Reports that the long abandoned pillars of the ill-fated Hopewell project will finally be put out of their misery mark the end of an era.
Few citizens will shed a tear for the somewhat quirky eyesore which has become known as "Bangkok's Stonehenge", a long-running soap opera that has almost attained saga status.
The forlorn pillars, which have been rotting away for more than 15 years, have become a bit of an institution among citizens and visitors alike.
When Don Mueang was Bangkok's only airport, the pillars were among the first glimpses of Amazing Thailand foreign visitors would witness on the way from the airport.
After all, there were about 1,000 of them, yet they never earned a mention in the guide books. The pillars at least became a good conversation piece and I've spent hours boring visitors about their origins.
A visiting auntie actually thought the pillars had some sort of obscure religious role, and was quite disappointed when she learned of the less than spiritual reality.
Rock of ages
I visited the real Stonehenge in Wiltshire some years ago and must confess to finding the experience a trifle underwhelming. To be fair, it was a bit more impressive than "a pile of old rocks", as some visitors rather impolitely described it, but hardly an out-of-this-world experience. Admittedly this was more a reflection on my lack of cultural appreciation than anything else. The fact that a force-8 gale was whipping across Salisbury Plain at the time probably didn't help matters.
I happened to be with a group of American tourists who, after a cursory glance at the old stones and a five-minute stretch of the legs, wanted to get back on the coach and go down to the pub for a beer and fish 'n' chips. I must admit I felt much the same way. "Cultural dinosaurs", I think we would be rightly called.
To sum up, Stonehenge is certainly not a visual treat, but a place you have to think about. In other words, the kids will get bored very quickly.
In his book, Notes from A Small Island, American author Bill Bryson, who knows more about Britain than most Brits, calls Stonehenge an "incredible achievement" and I am sure he is right. However, he did concede that "it's not as spectacular as people often think it's going to be".
Bryson's words were borne out by a 2007 poll, in which Stonehenge topped the table as the most "disappointing" tourist attraction in Britain.
For the curious, runner-up disappointment was the Angel of the North statue, with the Blackpool Tower in third place. Making up the Top 10 disappointments were Land's End, Diana's Memorial, the London Eye, Brighton Pier, Buckingham Palace, the White Cliffs of Dover and Big Ben.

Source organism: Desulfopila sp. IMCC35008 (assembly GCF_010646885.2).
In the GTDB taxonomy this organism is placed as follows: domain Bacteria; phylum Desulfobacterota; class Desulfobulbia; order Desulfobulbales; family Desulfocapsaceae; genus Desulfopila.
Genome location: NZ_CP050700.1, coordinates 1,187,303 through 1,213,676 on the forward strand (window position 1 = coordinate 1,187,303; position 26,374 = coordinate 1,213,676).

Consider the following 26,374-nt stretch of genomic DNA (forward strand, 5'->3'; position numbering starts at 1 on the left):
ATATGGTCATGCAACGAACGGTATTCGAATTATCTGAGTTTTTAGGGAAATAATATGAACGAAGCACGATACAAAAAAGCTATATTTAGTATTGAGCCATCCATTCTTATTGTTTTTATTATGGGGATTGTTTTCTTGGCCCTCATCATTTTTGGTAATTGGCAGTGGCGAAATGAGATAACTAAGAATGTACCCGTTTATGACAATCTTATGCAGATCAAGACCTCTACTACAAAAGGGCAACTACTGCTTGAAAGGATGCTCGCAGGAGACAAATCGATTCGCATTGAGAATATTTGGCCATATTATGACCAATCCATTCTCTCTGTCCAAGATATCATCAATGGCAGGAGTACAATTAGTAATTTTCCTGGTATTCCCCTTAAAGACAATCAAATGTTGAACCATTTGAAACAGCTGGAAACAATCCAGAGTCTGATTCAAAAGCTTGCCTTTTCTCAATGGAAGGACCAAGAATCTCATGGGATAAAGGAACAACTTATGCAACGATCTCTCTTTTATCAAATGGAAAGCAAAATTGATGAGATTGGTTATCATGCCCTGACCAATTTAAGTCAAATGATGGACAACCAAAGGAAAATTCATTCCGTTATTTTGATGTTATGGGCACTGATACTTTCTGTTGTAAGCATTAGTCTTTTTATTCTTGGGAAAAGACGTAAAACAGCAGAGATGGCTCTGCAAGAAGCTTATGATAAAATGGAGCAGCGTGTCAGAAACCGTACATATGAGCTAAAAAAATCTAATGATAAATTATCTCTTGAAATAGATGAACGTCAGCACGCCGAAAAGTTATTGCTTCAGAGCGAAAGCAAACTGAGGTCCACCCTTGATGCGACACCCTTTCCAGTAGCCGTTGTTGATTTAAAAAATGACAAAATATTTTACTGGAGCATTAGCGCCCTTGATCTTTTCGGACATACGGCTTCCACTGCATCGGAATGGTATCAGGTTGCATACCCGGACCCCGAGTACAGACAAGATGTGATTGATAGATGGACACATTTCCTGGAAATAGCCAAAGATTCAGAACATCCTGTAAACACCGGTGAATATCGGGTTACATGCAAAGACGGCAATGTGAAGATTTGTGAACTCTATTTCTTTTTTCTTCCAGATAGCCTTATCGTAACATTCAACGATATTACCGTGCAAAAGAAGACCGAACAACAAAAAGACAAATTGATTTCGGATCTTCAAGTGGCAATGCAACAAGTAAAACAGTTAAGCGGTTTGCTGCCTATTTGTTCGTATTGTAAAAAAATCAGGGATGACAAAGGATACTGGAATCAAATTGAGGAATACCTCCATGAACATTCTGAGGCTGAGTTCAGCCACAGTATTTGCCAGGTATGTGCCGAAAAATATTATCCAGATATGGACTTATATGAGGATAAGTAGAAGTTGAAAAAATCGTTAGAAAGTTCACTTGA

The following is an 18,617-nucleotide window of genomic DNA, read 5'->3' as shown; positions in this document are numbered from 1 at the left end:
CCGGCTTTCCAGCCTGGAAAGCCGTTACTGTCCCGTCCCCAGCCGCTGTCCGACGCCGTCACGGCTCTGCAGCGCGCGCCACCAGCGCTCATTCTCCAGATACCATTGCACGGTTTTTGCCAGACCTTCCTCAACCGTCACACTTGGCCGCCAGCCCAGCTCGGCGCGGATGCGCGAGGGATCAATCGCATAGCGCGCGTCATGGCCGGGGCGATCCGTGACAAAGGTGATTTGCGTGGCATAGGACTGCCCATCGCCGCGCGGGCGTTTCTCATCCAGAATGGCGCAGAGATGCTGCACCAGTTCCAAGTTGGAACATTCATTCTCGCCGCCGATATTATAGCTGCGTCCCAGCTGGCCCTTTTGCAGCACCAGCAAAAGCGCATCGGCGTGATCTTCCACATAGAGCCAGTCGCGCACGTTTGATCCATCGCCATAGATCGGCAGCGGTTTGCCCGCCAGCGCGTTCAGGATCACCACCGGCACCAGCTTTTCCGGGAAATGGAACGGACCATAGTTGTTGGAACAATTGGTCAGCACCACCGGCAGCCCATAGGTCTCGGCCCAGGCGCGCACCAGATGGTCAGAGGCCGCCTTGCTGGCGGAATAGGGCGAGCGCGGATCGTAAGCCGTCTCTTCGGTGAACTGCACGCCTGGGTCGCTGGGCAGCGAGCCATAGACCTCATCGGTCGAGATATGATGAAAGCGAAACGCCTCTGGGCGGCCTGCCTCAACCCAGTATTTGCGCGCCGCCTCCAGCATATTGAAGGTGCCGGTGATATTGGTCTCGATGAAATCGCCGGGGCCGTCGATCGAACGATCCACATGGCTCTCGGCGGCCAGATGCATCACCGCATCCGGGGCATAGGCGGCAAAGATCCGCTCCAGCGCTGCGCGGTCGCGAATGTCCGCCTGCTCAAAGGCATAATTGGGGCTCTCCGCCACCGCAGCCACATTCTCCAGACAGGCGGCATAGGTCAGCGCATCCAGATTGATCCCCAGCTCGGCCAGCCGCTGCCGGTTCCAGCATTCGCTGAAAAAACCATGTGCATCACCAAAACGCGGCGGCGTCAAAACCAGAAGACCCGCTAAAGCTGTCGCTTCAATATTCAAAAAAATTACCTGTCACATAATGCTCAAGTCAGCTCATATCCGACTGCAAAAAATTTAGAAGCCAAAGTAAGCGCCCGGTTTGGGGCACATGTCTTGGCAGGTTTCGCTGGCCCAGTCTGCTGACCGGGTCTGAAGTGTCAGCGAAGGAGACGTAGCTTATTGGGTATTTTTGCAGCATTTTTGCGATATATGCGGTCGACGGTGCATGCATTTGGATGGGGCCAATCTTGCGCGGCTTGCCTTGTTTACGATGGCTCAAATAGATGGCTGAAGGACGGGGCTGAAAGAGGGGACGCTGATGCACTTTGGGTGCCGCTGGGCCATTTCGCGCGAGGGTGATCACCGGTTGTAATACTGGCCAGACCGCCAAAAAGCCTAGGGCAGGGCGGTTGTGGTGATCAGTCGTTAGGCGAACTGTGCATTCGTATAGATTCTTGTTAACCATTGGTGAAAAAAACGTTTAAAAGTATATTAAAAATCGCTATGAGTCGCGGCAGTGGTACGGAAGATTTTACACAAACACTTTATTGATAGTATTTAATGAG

Been there, done that
I have visited the majority of those places, with the exception of Blackpool Tower and Diana's Memorial, and most are okay in their own way. It all comes down to what you expect. If you don't anticipate too much you won't be too disappointed.
To appreciate the White Cliffs of Dover, it helps to have some interest in World War II, or at least be a fan of wartime singer Vera Lynn and her song The White Cliffs of Dover. The cliffs are more symbolic than stunning, and alas, you won't find any bluebirds flying over them.
I visited Land's End as a kid and can't remember much, apart from my mother being terrified I would be blown off into the raging waters below. More memorable was the nearby fishing village of Mousehole where we stayed. It's worth a visit just for the name, although with the Cornish twang it sounds like "Mauzal".
When I was in Brighton a few years ago I took my Thai wife to No7 on the disappointment list, Brighton Pier, to give her a taste of "real" English culture. Many of the traditional piers in Britain seem to be falling to bits _ rather like Crutch. Brighton pier is still going strong however, and I must confess to introducing the wife to the dodgems. She loved it and crashed into everybody, perhaps expelling years of pent up road rage in Thailand. "It's just like Bangkok," she said.
It was encouraging that Brighton still boasted most of the things you expect at traditional seaside resorts _ deck chairs, sticks of rock, naughty postcards, jellied eels, crazy golf and fish 'n' chip shops. To my surprise, my wife loved the jellied eels, whelks and winkles and insisted I join her in this culinary feast. All I could taste was salt and vinegar.
Not making a splash
If there was a poll on Thailand's most disappointing tourist attractions, it would be interesting to see which places would feature. I'm sure most readers could name a few. When I was first in Thailand I was taken by some Thai teachers to see a waterfall at Muak Lek, in Saraburi. It was still the dry season and there was little more than a trickle of water dribbling over a few rocks. From that day on, I was always a bit hesitant about visiting nam tok in this country, although some are admittedly quite decent, if there are not a million people splashing about in them.
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About the author
- Writer: Roger Crutchley